"The wind it blew colder, and louder it howled--"  I get startled when some of the kids make sound effects of the wind then laugh a little, smile at the reporters in the back and continue, "--With the creak of the steps and the hoot of an owl that watched from a tree while the squeak of a hinge opened the door for the kids to go in."

""Hello! Can you hear us? Is anyone home?""  I pause and look around then look at the page and quickly read the rest of the sentence knowing myself that something big is about to happen and I should try to think of something to make it more dramatic.  "--But nobody answered, so they decided to go but the door shut behind them a terrible "SLAM!!""  I stomp my foot on the carpet and a thud fills the room.  ""I can't get it opened", said Arthur. "It's jammed". "We'll crawl out the window", said Marion White.  But the shutters they heard her and shut themselves tight as the lit Jack-O-Lantern blew out his light--"  I take a breath and speak the next part slowly.  "--It was darker than dark on that Halloween night
for Arthur MacArthur and Marion White."

"There were spooks in the basement banging on chairs bats in the attic and steps on the stairs then rain started pouring and lightning let flash while thunder let thund'ring a deafening "CRASH!!""  This time the kids all stomp their feet on the ground to make the crashing noise.

"The children were frightened, scared out of their wits they let out a scream but it sounded like this... Shhhhhhhhhhhhhhhhhhhhhhhh!"  Of course the class all make the noise.  "--In the dark of the house numbered 176 that stood on the corner where nobody lived."

"Suddenly “peep" went a noise in the dark then a "bump" and a "thump" like the beat of a heart a crashing and bashing like ten drummers beating then a voice, "Oh my, but you children are greedy!""

"Then their bags floated off like two helium balloons dumping their goodies all over the room but the candies were spiders, the apples were eggs the raisins were flies and they all flew away."

"That's when the door opened, the shutters did too while the lit Jack-O-Lantern, he winked at the moon--"  I wink at one of the girl's in the front row and I can hear my mom in my head telling me to stop flirting.  "--The wind took it's leave and the owl he took his from the tree by the house numbered 176 that stood on the corner where nobody lived."

"The children ran screaming as fast as their feet could carry them--"  The kids scream a little and laugh.  "--Out and along the dark streets with their hearts pounding fear they ran all the way home and promised each other they'd not tell a soul."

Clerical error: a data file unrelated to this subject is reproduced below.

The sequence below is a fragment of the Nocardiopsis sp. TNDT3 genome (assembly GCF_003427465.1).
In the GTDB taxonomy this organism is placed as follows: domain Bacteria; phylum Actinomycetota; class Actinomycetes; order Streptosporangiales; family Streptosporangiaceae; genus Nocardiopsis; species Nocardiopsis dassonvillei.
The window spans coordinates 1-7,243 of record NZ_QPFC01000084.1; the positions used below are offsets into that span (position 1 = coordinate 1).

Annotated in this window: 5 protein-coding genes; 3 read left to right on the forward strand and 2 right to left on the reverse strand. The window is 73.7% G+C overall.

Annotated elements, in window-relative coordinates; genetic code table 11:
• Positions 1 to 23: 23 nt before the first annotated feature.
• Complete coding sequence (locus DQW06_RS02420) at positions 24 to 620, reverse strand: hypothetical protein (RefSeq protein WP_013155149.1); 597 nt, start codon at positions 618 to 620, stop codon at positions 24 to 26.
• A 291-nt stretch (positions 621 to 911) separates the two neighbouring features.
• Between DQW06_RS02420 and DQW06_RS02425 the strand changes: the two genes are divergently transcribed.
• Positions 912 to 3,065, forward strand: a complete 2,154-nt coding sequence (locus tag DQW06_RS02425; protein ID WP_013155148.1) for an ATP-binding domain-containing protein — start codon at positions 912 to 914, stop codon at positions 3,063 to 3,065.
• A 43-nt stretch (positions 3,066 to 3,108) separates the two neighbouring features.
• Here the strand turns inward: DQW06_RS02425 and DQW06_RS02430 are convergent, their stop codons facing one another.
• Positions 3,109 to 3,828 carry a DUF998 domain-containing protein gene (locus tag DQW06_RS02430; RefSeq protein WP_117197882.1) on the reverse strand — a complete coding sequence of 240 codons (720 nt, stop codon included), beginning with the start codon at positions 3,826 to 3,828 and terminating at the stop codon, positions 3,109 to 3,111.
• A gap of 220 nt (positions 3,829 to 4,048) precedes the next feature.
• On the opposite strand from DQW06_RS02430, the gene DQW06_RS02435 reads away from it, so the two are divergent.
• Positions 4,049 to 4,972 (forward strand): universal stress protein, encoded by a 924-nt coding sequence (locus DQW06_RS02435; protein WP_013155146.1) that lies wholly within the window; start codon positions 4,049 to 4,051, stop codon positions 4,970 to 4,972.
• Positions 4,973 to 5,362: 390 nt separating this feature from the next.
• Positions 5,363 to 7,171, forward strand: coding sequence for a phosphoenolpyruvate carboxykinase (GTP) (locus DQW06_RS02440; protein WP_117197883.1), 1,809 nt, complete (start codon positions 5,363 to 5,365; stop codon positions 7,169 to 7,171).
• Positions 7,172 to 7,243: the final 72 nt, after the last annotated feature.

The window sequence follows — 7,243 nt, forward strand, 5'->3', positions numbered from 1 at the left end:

"Now, it was the first of November, the very next day there was frost on the grass and the sky it was grey while Arthur and Marion walked toward school they decided to check to make sure it was true that it wasn't a dream, that they saw what they saw but when they arrived the house it was gone."

"There was just an old tree with a few rotting limbs and a hole in it's trunk where a squirrel could crawl in and there was an old Jack-O-Lantern, his candle in place with a magical smile carved deep in his face."

The kids all clap when the story ends and I even see some of the reporters clapping, I'm not sure what for, considering that it was just a little story.

"What do we say class?" Mr. Camdom asks the kids.

"Thank you Justin," they all say.

"Your welcome," I say, "Thanks for making all the noises with me."

The room quickly empties.  The kids have to get back to school in time to get on their buses home so I shake Michael's hand and Mr. Camdon's hands.  "Keep me updated about their progress.  I hope that things go well for them for the rest of the year.  I know that my little brothers who are around their age don't like to read.  It's a struggle to get them to do it--"

"I just wanted to thank you for being a part of this and drawing attention to the cause," Mr. Camdon says.

"You're the real hero here," I say, "I don't know how you do it."

The information that Michael Wilson tells the reporters came from:  http://www.ala.org/pio/factsheets/kidsucceed.html

The House Numbered 176 came from: http://www.geocities.com/EnchantedForest/Cottage/5207/176.html